I thank Deputy Calleary for the question. The broadband connection point, BCP, initiative will see high-speed broadband services bought to more than 300 sites in remote and rural areas across the country as a first phase of the national broadband plan.
BCPs are typically community centres, schools and sports clubs that will act as access hubs for local people, providing on-site access to the Internet. The sites have been deliberately selected in remote and sparsely populated areas that would not otherwise be among the earliest to receive high-speed broadband under the national development plan.
Many of these sites are on islands or in areas with widely dispersed and remote homes and businesses.
Further details on each of the BCPs are available on National Broadband Ireland's website, www.nbi.ie. As the initiative develops, additional information, such as opening hours and services offered, will be made available through the NBI website.
My officials have worked closely with local authority broadband officers in the first instance to identify the selected sites and, more recently, to help develop the facilities at each of the locations to ensure that full advantage is taken of the high-speed broadband once it arrives. I recently issued an information booklet, via the broadband officers, for BCP site owners. This document provides greater detail on the technologies to be used and how the connections will be made, alongside other relevant information.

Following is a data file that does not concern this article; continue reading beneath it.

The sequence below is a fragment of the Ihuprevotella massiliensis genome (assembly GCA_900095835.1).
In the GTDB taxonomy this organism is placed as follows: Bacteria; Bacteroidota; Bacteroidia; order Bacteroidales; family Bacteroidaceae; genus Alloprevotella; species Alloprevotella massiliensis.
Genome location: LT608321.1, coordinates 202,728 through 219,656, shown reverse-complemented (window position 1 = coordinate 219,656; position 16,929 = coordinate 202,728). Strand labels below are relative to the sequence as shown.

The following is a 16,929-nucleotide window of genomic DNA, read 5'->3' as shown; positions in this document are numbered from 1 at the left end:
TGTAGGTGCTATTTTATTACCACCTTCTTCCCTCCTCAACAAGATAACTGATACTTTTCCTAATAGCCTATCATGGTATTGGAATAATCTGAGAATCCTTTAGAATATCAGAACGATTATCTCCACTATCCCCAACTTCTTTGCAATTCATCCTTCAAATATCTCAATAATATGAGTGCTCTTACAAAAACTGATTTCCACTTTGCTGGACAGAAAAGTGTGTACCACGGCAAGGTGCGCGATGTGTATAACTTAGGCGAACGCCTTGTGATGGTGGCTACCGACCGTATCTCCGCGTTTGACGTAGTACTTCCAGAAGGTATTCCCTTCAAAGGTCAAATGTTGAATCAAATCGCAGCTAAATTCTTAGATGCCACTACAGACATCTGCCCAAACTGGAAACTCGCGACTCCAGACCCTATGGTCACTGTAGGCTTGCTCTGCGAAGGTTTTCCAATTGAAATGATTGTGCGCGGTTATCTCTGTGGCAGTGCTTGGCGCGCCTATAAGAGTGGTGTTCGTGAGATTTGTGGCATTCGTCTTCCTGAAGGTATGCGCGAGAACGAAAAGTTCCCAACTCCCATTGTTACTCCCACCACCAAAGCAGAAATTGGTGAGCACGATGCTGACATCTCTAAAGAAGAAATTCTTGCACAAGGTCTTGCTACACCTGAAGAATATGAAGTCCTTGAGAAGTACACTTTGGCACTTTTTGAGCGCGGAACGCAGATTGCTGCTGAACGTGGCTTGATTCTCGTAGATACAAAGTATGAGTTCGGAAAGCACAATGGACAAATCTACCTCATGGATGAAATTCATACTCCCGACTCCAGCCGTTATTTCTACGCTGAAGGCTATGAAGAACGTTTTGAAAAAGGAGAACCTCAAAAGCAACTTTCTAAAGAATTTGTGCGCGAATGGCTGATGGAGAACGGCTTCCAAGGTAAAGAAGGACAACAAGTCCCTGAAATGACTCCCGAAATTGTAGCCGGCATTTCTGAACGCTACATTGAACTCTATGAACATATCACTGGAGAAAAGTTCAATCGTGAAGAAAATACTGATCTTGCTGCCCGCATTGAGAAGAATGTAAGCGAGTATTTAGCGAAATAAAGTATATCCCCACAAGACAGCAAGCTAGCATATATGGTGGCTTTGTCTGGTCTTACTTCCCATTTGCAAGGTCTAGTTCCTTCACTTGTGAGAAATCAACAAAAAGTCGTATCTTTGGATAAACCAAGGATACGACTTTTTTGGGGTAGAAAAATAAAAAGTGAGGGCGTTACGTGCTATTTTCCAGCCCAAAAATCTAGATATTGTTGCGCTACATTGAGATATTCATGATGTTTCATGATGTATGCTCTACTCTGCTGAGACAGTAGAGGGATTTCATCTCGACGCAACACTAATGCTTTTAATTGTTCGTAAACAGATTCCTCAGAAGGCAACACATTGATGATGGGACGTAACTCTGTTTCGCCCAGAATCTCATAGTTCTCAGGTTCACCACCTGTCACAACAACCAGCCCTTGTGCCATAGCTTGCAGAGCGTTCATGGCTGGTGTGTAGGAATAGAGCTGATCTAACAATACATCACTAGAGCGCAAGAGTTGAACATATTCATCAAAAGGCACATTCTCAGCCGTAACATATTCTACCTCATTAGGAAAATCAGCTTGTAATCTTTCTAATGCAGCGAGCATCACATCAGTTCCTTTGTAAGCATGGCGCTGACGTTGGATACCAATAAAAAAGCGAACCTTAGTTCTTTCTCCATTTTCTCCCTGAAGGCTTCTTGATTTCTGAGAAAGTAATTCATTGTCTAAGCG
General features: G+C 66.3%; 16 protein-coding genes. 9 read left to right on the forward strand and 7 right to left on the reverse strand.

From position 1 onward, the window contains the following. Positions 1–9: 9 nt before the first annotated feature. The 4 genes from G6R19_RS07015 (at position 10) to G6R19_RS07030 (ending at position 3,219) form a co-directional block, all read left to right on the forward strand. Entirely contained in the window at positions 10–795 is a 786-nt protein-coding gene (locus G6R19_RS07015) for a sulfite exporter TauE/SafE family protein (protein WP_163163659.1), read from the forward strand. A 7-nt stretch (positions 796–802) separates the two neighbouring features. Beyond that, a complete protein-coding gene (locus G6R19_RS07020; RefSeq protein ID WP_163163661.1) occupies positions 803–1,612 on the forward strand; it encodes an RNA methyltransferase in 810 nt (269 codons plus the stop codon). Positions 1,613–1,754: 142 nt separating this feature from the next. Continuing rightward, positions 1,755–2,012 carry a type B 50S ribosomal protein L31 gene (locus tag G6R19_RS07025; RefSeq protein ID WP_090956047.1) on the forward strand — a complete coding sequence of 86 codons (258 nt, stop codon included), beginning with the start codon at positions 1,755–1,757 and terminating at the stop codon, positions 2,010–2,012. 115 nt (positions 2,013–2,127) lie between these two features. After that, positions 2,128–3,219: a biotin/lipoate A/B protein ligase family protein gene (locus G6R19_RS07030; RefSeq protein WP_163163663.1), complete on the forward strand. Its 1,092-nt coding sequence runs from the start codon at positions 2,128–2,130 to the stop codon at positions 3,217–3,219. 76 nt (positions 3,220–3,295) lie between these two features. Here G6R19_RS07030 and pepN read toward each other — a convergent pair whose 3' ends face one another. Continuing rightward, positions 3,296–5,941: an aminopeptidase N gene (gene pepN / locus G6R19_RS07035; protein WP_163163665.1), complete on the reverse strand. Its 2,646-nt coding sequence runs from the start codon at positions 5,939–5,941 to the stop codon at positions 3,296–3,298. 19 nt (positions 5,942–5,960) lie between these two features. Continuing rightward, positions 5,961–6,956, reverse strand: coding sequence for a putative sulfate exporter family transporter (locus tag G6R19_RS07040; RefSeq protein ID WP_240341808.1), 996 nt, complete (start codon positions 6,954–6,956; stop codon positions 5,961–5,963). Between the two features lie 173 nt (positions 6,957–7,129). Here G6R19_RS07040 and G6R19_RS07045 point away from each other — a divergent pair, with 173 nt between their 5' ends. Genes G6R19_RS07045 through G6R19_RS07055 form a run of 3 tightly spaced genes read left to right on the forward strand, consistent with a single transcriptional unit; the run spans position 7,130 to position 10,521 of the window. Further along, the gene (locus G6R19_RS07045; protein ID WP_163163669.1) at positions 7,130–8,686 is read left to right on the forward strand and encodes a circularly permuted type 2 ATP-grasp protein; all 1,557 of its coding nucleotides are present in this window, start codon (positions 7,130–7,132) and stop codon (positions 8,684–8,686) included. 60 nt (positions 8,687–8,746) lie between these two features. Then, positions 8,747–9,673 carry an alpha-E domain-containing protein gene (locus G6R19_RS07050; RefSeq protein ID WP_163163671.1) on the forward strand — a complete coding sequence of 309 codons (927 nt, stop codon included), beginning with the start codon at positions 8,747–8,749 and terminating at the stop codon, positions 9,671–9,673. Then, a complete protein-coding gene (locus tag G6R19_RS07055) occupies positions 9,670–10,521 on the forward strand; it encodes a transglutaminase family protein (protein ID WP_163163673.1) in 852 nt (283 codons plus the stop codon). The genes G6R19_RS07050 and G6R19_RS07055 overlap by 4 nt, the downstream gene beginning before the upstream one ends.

I will host a workshop of local authority chief executives later this month at which I intend to highlight the role that BCPs will play in improving rural access to digital services.
My Department will also procure a provider, or providers, for the installation of access infrastructure at the connection points. It is intended that the winning tenderer will work closely with NBI over the course of next year to ensure that the approximately 300 BCPs are delivered within the first year of the roll-out of the national broadband plan.